The issue of screentime is one that has come up in my group, API of Knoxville, from time to time. We have splits on the issue among parents who attend the group and even within our leadership team: There are Attachment Parenting (AP) families that don’t believe in limiting access to technology like cellphones, tablets with many apps from spybubble, computers, video games and television. And there are AP parents who don’t believe in allowing any screentime. And in-between, there are AP parents with all kinds of limits and approaches to technology use.
When it does come up in the discussion, I try to play the middle and remind members that screentime doesn’t have to equate to sedentary children “vegging out” in front of said screen. It can be a way for a family to spend time together and engage actively with one another about what is on the screen. This is when screens become tools of connection and education. Screentime can also be a great time to get in lots of nurturing touch through cuddles with our little ones.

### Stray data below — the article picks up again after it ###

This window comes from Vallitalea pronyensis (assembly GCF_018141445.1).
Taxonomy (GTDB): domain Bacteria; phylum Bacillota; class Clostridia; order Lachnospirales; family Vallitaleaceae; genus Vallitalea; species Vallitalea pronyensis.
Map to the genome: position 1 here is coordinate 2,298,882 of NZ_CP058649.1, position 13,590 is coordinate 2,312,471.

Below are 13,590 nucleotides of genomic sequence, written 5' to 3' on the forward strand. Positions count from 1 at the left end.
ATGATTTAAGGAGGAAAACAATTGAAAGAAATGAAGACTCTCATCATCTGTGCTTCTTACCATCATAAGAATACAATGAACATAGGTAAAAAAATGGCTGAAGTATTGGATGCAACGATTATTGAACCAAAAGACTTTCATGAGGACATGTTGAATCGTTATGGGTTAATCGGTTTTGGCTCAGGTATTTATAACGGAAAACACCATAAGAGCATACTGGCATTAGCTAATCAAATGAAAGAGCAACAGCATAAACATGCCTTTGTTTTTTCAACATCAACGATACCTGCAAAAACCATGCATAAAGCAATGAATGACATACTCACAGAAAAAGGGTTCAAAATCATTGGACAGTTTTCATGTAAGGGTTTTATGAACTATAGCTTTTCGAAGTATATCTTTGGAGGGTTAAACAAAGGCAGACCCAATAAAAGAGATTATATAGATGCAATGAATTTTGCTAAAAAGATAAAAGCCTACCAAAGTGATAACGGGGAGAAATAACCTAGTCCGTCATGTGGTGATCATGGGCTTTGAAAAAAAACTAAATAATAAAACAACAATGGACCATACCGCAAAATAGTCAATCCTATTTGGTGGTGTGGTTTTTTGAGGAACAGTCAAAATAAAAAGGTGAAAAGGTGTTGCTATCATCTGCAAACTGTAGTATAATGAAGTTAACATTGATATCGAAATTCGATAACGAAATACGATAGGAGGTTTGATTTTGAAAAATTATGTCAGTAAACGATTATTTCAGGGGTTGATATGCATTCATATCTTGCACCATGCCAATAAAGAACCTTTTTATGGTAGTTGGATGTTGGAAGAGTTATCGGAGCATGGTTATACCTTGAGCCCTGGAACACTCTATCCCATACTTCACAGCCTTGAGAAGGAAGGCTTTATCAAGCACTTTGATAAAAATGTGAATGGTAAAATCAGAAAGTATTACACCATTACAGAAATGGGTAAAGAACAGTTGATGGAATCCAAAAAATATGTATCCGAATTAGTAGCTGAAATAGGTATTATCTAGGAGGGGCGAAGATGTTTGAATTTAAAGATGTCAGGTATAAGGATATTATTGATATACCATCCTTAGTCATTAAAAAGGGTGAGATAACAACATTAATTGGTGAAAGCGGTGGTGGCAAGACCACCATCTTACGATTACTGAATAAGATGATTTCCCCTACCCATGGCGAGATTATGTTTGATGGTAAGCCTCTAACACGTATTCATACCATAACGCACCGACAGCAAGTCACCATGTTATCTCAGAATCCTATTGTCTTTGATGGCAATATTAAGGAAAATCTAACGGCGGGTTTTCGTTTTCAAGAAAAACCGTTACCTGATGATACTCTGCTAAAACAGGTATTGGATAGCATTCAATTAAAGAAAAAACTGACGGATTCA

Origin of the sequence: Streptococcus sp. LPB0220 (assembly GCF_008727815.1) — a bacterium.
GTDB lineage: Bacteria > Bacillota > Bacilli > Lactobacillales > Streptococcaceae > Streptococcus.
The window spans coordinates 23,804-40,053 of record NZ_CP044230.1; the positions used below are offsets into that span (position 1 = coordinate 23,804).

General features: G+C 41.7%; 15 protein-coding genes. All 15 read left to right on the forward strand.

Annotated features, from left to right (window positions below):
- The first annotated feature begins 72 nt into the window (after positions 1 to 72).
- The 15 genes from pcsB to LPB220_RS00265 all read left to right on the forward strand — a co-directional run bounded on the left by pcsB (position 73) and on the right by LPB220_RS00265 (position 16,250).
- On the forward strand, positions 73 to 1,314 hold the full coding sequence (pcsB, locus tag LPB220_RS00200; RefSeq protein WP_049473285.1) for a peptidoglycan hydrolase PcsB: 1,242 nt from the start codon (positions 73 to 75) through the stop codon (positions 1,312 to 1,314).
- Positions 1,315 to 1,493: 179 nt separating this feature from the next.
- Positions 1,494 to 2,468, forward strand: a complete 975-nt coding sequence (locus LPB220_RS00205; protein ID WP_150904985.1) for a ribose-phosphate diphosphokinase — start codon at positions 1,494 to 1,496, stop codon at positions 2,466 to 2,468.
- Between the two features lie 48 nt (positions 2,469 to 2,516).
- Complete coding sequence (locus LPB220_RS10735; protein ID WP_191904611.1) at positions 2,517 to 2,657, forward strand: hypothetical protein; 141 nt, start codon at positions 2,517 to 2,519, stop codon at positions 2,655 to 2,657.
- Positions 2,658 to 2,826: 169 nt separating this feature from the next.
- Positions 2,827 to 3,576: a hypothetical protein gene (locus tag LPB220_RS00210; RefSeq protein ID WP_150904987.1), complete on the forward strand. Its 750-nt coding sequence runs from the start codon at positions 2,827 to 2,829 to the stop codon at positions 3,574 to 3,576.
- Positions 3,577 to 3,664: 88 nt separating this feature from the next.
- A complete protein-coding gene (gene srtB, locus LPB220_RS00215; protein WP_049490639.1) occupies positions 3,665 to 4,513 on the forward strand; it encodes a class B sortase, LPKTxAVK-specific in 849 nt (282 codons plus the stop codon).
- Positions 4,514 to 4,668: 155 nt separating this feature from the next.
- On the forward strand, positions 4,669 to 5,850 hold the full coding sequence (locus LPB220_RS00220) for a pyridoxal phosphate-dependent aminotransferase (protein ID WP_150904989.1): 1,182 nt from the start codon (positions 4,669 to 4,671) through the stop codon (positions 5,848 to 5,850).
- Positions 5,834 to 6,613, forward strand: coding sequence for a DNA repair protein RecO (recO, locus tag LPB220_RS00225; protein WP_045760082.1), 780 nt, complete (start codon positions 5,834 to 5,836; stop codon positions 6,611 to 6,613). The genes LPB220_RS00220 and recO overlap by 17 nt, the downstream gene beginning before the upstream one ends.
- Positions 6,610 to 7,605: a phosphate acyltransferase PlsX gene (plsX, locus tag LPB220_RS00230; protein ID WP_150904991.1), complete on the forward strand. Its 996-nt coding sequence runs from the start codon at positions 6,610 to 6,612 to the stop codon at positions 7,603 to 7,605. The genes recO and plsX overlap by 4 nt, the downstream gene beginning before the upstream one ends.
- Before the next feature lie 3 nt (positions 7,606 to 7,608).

I think the most important part of technology use is finding balance — and not falling into the trap of using screens as a distraction when our little ones are seeking, or in need of, connection.
There can be an alarming amount of labeling by members of what is and isn’t AP and who is and isn’t “AP enough,” and I feel like my most important role as an API Leader when these hot-topic issues come up is reminding everyone that it’s all about finding the balance of what works best for our individual families while maintaining an active, involved attachment to our children regardless of what personal decisions we make.
2 thoughts on “Screentime can be family time”
I like this article. We don’t have a lot of limits on screen time (kids are 10 and 16) and sometimes it gets to be too much, especially w/the 10yo (and my husband). I’m trying to find positive ways to get my 10yo doing more active play and less screen time but it’s not easy! I think leading by example is best.